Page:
From the Boardroom to the Field: Gathering Information outside Washington

By Mark Rosekind

Member Rosekind at the Tesla factory“Let’s learn more about each other BEFORE we’re on an accident scene.” That’s my philosophy and my advice to transportation organizations across the modes. It is far better for business, industry, and governments to know what the NTSB does, and for the NTSB to understand their respective safety roles and efforts prior to an accident, investigation, and recommendations. This is why whenever possible I like to visit transportation groups and representative sites when I’m on the road, where the perspective outside Washington can be more direct and provide greater context to our work at the agency.

Over the past several days, I’ve been in California taking advantage of proximity to transportation entities located a whole continent away from the NTSB’s home base in the nation’s capital. This part of the country is no stranger to some high-profile accidents and the NTSB’s recommendations. The insights gained at every one of the places I visited, and the invaluable two-way exchange these opportunities presented, will pay back important dividends to the agency’s ongoing work. Here are some of the highlights.

Cooperating with Local Governments, Law Enforcement, and Emergency Personnel

I met with the San Francisco Police and Fire Chiefs.   Through these officials and their top officers, I learned more about the strengths and challenges facing their departments when confronted with a major emergency response to a large-scale transportation accident. Knowing what works well and what needs to be enhanced or changed is critical to the NTSB’s ability to issue the most effective recommendations possible. It was also a great opportunity to shine some light on the NTSB process and the steps leading up to the Board’s issuance of an accident report. For as clear and transparent as the NTSB strives to be, we can always do more to demystify the process.

Learning More about Safety Operations in Different Modes

I had the opportunity to witness an unprecedented safety operation in San Francisco Bay when the Board of Pilot Commissioners and others conducted an emergency towing exercise involving an ultra-large container vessel in the shipping channel. The towboats secured an immense cargo ship that was simulated to be dead-in-the-water and brought her to safety away from the shipping lanes and out of harm’s way. It was a unique opportunity to see some of the day-to-day safety work of the Bay pilots and hear firsthand about their efforts to make shipping safer in the biggest estuary in the Americas and one of the three largest U.S. ports on the Pacific.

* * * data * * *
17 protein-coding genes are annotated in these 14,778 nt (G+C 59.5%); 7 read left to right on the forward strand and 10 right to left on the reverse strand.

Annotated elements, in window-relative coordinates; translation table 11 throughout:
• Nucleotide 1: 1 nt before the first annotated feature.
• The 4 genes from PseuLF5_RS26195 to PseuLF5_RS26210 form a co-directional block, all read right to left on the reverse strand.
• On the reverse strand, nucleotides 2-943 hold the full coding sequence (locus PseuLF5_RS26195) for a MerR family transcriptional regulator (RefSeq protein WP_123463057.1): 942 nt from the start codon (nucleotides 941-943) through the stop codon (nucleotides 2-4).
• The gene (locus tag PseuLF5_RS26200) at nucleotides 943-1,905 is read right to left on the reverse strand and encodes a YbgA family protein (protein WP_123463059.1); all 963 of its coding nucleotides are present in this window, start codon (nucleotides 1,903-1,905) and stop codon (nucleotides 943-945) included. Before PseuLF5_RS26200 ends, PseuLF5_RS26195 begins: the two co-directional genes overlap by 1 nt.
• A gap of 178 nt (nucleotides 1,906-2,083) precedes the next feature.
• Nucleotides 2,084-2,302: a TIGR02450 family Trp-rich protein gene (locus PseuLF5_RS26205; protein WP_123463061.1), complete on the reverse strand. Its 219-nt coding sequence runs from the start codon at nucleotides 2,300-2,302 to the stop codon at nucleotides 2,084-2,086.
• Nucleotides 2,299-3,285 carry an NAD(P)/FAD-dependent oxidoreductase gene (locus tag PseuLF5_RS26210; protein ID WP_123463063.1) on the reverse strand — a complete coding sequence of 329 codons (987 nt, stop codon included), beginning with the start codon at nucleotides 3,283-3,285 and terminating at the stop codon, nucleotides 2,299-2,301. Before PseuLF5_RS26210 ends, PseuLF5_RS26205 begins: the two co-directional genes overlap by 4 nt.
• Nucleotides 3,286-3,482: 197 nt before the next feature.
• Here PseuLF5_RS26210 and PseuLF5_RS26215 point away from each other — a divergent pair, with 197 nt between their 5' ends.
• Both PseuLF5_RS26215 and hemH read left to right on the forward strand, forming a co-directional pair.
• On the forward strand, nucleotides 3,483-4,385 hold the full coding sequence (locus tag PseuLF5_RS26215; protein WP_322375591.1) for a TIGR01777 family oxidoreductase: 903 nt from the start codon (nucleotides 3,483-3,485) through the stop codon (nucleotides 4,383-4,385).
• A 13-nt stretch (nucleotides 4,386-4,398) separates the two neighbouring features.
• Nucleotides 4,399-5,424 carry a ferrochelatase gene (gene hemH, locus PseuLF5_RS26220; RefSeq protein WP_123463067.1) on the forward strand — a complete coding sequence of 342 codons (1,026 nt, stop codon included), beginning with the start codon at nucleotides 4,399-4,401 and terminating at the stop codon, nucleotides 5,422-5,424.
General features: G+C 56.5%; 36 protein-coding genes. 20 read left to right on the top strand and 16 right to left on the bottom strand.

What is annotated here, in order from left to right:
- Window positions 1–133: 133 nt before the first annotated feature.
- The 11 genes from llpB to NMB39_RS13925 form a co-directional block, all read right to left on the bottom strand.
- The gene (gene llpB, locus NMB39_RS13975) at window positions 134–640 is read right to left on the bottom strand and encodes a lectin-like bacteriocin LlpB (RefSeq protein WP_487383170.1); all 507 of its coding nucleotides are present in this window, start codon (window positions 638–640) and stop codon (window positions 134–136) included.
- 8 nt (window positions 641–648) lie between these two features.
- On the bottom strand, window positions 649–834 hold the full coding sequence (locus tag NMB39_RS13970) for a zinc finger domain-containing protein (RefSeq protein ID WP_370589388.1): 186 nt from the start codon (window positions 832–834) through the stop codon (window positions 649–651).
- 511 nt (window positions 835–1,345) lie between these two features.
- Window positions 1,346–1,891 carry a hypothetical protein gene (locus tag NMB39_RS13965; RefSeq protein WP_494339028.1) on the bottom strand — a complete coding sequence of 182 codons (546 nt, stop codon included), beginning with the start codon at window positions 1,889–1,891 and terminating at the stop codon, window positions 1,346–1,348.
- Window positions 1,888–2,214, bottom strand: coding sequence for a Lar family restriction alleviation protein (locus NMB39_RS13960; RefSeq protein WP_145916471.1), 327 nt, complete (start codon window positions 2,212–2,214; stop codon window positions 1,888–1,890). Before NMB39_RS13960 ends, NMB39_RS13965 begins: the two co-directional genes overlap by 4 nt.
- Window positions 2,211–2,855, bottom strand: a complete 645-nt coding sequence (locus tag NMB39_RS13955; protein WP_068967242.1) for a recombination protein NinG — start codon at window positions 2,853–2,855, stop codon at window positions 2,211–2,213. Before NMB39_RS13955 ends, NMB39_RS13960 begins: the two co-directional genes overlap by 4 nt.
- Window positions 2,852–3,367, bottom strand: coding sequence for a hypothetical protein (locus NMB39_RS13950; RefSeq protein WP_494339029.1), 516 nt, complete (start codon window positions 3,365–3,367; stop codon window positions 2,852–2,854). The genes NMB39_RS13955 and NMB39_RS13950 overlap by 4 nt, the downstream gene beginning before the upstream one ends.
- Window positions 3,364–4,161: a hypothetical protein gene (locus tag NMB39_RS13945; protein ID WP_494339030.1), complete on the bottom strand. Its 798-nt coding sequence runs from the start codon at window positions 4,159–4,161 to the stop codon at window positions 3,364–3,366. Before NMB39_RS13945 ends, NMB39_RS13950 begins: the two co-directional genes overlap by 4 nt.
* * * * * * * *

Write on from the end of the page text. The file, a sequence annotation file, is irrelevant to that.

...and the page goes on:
Expanding the Use of Technology in Transportation Safety

I use any opportunity in the Silicon Valley to find out more about innovations affecting transportation safety. This area is an incubator for next generation solutions that continue to revolutionize the way we think about traveling. Visits to Google and Tesla provided a chance to see what is happening in automotive technology to protect drivers on the nation’s roadways. I rode in the automated Google Car for a demonstration of the latest developments in the astonishing capability for vehicles to augment and even replace the human role in the driving task with a promising future for unprecedented safety. At Tesla, a company that sells electric cars and electric vehicle components, advances in lithium ion battery production, capabilities, and their safety was a key agenda item.

Getting Greater Context for Accident Investigations

Finally, I visited San Francisco International Airport (SFO) where the Asiana Airlines crash occurred last year. As the Board prepares for the June consideration of the accident report, this provided a good opportunity to see the crash site first-hand, talk with key emergency operations personnel about response procedures, meet with SFO officials on safety operations, and assess overall what the airport’s capabilities are in responding to this and any prospective emergencies that may occur at the facility. My time there was as in-depth as it could be and will be invaluable in next month’s deliberations.

Our agency’s Washington headquarters are wonderful, and full of passionate people and tremendous technical capabilities, but information from the field is also important to executing my duties as a Board Member. Whenever possible, the exchange of information on the NTSB process that I can provide those in the field builds strong bridges upon which we can rely for future investigations. As Eleanor Roosevelt said: “Somehow we must be able to show people that democracy is not about words, but action.”


Mark Rosekind, Ph.D., is a Member of the National Transportation Safety Board. He is a frequent contributor to the NTSB blog.

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